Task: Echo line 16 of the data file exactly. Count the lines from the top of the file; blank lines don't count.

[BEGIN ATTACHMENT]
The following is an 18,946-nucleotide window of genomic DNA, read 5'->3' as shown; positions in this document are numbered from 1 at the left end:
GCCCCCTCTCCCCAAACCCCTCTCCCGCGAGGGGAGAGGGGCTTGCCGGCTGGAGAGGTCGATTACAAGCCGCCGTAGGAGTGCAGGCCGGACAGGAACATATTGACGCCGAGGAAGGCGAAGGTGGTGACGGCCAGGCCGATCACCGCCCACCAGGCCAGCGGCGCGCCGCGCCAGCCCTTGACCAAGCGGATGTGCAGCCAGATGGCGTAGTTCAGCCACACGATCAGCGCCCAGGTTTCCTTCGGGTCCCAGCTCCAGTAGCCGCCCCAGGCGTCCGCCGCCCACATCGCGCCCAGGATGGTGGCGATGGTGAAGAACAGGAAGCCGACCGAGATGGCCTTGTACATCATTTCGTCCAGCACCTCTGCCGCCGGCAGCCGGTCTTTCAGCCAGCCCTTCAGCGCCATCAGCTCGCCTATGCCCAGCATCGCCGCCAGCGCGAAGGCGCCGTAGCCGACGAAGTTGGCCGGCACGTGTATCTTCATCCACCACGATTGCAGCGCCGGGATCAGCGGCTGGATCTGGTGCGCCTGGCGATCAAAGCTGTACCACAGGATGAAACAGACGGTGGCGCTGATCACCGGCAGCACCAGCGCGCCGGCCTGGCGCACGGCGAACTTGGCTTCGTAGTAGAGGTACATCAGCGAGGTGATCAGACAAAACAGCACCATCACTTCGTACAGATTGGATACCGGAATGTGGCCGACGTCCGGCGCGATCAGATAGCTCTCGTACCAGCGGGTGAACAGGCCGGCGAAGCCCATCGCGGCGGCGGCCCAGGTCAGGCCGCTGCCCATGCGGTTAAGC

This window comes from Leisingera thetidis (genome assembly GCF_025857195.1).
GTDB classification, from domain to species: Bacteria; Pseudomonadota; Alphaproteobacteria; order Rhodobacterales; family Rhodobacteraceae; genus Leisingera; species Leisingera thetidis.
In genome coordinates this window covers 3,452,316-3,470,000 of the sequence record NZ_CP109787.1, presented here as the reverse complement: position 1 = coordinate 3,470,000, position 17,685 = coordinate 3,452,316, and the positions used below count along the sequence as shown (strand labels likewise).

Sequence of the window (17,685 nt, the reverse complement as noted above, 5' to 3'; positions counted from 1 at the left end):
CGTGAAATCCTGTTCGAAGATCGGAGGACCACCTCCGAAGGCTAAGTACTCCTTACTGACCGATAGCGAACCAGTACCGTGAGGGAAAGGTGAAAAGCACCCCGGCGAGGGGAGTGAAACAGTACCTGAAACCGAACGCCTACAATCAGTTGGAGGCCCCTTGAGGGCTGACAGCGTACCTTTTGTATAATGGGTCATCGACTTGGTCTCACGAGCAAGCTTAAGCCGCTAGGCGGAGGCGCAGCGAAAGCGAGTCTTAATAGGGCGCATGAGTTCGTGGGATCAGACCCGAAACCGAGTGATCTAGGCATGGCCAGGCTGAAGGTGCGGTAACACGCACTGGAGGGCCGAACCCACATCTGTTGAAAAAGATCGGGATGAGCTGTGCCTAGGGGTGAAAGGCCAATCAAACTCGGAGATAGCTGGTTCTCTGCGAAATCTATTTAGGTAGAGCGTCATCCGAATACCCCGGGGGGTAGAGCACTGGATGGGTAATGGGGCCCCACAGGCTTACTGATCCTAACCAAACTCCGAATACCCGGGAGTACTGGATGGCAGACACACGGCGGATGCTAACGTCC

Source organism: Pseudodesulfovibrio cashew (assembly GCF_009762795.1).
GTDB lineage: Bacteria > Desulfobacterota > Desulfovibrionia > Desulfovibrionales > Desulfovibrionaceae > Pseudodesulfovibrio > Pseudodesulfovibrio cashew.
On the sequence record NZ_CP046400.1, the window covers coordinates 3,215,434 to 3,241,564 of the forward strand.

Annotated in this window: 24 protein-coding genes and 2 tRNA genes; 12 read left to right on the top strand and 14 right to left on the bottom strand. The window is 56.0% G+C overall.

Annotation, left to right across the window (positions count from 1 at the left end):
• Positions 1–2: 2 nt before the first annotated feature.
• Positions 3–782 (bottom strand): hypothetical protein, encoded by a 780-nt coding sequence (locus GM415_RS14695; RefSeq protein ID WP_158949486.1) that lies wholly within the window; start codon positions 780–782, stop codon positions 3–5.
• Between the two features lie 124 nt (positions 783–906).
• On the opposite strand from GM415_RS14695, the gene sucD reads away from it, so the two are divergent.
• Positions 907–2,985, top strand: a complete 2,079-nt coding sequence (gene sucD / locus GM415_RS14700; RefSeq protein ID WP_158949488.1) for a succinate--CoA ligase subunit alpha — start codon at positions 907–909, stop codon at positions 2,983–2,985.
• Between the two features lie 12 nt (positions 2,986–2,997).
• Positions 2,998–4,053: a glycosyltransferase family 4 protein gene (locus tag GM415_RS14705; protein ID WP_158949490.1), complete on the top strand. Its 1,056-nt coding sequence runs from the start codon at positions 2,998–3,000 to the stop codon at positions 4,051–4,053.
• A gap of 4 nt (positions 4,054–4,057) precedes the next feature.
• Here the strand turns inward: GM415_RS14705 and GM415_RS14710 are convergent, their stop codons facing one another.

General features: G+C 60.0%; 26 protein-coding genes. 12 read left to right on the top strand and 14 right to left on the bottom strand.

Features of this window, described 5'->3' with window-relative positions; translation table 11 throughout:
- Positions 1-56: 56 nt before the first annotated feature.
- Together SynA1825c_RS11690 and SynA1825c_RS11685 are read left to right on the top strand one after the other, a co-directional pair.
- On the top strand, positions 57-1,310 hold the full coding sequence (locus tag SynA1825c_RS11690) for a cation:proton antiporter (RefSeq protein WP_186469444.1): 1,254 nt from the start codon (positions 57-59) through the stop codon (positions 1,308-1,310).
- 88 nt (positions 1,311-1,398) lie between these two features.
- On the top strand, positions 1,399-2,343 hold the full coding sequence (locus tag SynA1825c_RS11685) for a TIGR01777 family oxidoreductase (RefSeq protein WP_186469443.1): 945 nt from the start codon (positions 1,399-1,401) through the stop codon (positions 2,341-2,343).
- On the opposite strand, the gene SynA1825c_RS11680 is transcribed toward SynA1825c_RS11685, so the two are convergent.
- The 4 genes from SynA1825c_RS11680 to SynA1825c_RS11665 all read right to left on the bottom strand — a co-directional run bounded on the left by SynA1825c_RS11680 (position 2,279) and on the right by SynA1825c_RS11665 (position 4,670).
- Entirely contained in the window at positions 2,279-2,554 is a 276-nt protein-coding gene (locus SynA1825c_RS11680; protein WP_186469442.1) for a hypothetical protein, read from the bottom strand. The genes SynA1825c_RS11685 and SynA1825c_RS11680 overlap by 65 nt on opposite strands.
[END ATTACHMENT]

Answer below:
• On the opposite strand from GM415_RS14695, the gene sucD reads away from it, so the two are divergent.